posted by teremala at 7:16 PM on December 2, 2011 [1 favorite]


If you're worried about making her feel uncomfortable, I agree that giving her yours will lessen that likelihood.

And if you're looking for a cute way to do that, someone once offered me his number by asking, "If I gave you my number, would you use it?" I thought that was kind of cute and said yes. (Your mileage may vary, though.)
posted by EmpressCallipygos at 7:22 PM on December 2, 2011 [1 favorite]


Hmm. One that apparently works* is something along the lines of- "So, will I ever see you/ get to talk to you again?" as you're parting ways. It's open-ended, so it gives her the opportunity to either say, "I'd like that, here's my number/ can I have your number/ lets hang out this week." Or it gives an easy out for rejection: "Hmm, who knows, maybe we will run into each other here again!" (When she's planning to never come back.) Sometimes it can be hard to say flat-out no to "Can I have your number/ can I call you sometime?" That's where the fake number comes in. I'm guilty of it, but I don't mean to be mean- I just hate rejecting people to their faces. Especially if there's been drinking- I can't think of a good excuse fast enough, I don't want to seem mean, so I just say my number but change one digit. (Okay, now that I'm typing it out I'm embarrassed to have done that, but I'm just trying to explain why the open ended approach is better. It's hard to be put on the spot!)

*This is how the dude I'm going to hang out with tonight acquired my number. Well, the dude I'm gonna hang out with once I stop nervously procrastinating on metafilter, that is. Honestly, now that I think of it, if he just flat-out asked for my number I might have panicked and given him the fake one. But by putting that spin on it, it actually forced me to think: "Do I want to see him again?" When it was framed that way, I kinda did.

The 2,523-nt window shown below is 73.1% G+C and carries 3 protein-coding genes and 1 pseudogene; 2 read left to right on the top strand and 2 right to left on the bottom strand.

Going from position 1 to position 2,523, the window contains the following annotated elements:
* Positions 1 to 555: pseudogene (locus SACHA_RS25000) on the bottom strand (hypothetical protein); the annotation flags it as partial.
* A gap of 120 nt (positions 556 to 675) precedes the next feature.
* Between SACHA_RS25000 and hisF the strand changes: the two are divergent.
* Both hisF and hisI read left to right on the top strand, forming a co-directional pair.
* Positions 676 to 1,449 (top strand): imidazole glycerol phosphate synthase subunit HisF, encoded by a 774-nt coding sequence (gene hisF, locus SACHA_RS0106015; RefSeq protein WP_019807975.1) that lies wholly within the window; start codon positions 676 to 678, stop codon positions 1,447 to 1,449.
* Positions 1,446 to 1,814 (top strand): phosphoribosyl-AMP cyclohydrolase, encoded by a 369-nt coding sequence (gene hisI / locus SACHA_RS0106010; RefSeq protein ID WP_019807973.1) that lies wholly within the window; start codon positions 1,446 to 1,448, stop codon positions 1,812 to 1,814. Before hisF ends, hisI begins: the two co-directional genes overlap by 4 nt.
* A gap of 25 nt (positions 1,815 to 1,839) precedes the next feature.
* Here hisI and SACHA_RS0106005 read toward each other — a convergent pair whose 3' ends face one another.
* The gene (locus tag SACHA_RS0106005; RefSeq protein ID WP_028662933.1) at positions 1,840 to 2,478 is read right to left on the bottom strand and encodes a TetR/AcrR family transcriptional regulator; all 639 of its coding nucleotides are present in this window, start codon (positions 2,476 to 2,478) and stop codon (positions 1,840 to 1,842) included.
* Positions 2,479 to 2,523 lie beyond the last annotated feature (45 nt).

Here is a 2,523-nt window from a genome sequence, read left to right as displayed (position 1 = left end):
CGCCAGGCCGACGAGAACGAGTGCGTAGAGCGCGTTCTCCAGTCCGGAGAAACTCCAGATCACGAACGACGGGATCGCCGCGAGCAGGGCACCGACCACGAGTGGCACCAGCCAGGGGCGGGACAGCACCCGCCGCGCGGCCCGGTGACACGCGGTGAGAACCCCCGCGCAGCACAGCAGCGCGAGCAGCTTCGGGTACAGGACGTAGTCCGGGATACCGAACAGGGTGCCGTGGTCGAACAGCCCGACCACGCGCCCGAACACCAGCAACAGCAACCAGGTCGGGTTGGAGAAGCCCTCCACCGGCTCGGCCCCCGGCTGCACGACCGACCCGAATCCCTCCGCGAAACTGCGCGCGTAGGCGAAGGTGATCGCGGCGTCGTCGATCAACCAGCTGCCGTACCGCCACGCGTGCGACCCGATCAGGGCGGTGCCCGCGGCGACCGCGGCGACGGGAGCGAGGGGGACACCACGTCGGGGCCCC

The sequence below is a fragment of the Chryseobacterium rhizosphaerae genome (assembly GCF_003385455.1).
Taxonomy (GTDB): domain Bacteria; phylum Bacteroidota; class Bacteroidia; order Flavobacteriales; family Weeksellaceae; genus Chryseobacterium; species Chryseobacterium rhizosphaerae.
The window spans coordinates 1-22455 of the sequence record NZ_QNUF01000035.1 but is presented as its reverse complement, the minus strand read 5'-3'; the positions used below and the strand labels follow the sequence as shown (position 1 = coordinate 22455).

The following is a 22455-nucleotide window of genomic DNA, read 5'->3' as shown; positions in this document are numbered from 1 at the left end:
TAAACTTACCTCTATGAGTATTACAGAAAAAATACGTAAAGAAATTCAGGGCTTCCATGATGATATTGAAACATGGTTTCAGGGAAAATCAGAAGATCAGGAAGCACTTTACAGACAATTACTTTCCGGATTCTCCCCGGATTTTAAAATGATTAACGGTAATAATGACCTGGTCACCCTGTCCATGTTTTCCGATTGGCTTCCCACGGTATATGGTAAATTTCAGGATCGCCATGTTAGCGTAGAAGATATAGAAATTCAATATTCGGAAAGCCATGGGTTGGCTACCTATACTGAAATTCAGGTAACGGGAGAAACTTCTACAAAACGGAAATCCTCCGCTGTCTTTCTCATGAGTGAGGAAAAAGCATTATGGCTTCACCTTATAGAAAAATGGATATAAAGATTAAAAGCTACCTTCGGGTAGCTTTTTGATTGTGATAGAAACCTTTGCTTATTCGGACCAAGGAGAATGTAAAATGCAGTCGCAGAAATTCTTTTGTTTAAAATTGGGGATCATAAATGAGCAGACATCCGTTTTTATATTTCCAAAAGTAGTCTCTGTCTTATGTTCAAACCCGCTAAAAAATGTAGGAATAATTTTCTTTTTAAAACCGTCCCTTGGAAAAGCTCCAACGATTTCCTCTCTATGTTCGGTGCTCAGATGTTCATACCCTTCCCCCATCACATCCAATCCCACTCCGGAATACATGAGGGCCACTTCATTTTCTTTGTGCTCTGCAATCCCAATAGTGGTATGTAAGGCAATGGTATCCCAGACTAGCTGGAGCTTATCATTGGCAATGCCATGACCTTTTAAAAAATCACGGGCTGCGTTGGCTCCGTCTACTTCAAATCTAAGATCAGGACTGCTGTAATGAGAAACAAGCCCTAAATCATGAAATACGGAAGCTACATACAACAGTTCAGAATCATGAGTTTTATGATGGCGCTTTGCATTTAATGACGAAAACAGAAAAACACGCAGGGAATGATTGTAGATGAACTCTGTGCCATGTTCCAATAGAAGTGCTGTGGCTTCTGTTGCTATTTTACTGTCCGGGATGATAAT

posted by GastrocNemesis at 7:25 PM on December 2, 2011 [4 favorites]


Also, the fact that my approach (above) involves her getting to pick whether she gives her number or receives yours is good, I think. A lot of women seem like they'd be more comfortable getting your number. I get too nervous, if a guy gave me his number there's a good chance I'd never use it even if I wanted to, so I prefer to give mine out instead. Her having more options= better odds for you!
posted by GastrocNemesis at 7:28 PM on December 2, 2011


To me the whole "So can I call you sometime?" thing just reeks of 1970s sleaze. There's no problem with wanting to get her number, it's just that phrasing is so "Two wild and crazy guys"-ish.

What always works for me is something specific: "So I'll send you the pictures we took at the bar tonight." "I'll send you an mp3 of the band we're talking about." Even if we both know there's more to it than that, it just feels more natural and is less awkward.

*In these cases I was usually exchanging email/Myspace/Facebook as the era dictated, not actual phone numbers. But same principle.
posted by drjimmy11 at 7:31 PM on December 2, 2011 [2 favorites]


Bottom line, you do want to get in her pants (you want to date her). If she's interested back she won't view this as a problem.
posted by J. Wilson at 7:33 PM on December 2, 2011 [1 favorite]


(I'm not saying this means you will get in her pants. But you're not asking her to come over and screw. You're just continuing to express interest in her.)
posted by J. Wilson at 7:35 PM on December 2, 2011 [2 favorites]


I understand the idea behind giving her your name, that it may appear less pushy. But imo it's sort of unfair to put the onus on her. *You* want to call her, so you need to get her number in order to be able to do so. Also, it leaves you in the position of just waiting around to see if she does. I think it would feel better for you if you got the potential pain over with quickly, and asked for her number.